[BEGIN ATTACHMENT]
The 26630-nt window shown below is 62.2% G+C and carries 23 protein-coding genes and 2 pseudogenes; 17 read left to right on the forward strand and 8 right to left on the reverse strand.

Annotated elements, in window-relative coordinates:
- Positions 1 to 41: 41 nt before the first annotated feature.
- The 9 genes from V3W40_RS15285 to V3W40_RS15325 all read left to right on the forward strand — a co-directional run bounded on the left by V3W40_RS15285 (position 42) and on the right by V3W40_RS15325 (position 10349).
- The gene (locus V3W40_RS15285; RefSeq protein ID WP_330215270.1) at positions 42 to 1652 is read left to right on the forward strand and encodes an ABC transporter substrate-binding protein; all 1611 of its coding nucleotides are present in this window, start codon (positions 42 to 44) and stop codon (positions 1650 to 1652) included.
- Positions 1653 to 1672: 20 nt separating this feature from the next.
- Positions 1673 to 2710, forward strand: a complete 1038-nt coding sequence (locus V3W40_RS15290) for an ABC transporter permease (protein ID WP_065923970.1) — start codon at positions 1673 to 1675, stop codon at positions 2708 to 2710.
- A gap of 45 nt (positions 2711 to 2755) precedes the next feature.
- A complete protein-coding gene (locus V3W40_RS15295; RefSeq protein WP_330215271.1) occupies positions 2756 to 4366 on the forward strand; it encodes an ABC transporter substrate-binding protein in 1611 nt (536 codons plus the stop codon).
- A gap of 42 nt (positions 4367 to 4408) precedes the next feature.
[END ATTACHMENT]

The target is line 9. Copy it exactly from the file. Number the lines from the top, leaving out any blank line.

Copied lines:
- A complete protein-coding gene (locus V3W40_RS15295; RefSeq protein WP_330215271.1) occupies positions 2756 to 4366 on the forward strand; it encodes an ABC transporter substrate-binding protein in 1611 nt (536 codons plus the stop codon).